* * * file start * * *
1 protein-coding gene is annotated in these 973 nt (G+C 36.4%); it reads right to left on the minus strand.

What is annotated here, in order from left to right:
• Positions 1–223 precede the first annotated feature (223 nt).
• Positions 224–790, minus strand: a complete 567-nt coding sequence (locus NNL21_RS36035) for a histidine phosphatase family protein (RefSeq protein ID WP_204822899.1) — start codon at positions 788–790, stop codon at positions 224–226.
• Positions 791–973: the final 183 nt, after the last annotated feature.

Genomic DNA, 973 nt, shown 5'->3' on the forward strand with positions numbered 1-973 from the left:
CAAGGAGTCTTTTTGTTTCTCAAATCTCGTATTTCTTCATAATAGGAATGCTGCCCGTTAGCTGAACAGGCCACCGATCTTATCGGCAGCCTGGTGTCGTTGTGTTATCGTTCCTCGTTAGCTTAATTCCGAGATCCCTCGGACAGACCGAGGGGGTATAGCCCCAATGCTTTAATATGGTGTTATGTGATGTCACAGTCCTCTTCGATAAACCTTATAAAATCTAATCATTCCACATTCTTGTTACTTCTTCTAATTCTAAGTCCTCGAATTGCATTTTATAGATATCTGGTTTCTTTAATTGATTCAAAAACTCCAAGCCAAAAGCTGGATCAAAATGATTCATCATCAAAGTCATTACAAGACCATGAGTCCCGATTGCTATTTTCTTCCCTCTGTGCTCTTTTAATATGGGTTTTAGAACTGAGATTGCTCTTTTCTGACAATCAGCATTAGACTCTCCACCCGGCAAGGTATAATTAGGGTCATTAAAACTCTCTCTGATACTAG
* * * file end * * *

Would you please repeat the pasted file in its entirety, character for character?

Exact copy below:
1 protein-coding gene is annotated in these 973 nt (G+C 36.4%); it reads right to left on the minus strand.

What is annotated here, in order from left to right:
• Positions 1–223 precede the first annotated feature (223 nt).
• Positions 224–790, minus strand: a complete 567-nt coding sequence (locus NNL21_RS36035) for a histidine phosphatase family protein (RefSeq protein ID WP_204822899.1) — start codon at positions 788–790, stop codon at positions 224–226.
• Positions 791–973: the final 183 nt, after the last annotated feature.

Genomic DNA, 973 nt, shown 5'->3' on the forward strand with positions numbered 1-973 from the left:
CAAGGAGTCTTTTTGTTTCTCAAATCTCGTATTTCTTCATAATAGGAATGCTGCCCGTTAGCTGAACAGGCCACCGATCTTATCGGCAGCCTGGTGTCGTTGTGTTATCGTTCCTCGTTAGCTTAATTCCGAGATCCCTCGGACAGACCGAGGGGGTATAGCCCCAATGCTTTAATATGGTGTTATGTGATGTCACAGTCCTCTTCGATAAACCTTATAAAATCTAATCATTCCACATTCTTGTTACTTCTTCTAATTCTAAGTCCTCGAATTGCATTTTATAGATATCTGGTTTCTTTAATTGATTCAAAAACTCCAAGCCAAAAGCTGGATCAAAATGATTCATCATCAAAGTCATTACAAGACCATGAGTCCCGATTGCTATTTTCTTCCCTCTGTGCTCTTTTAATATGGGTTTTAGAACTGAGATTGCTCTTTTCTGACAATCAGCATTAGACTCTCCACCCGGCAAGGTATAATTAGGGTCATTAAAACTCTCTCTGATACTAG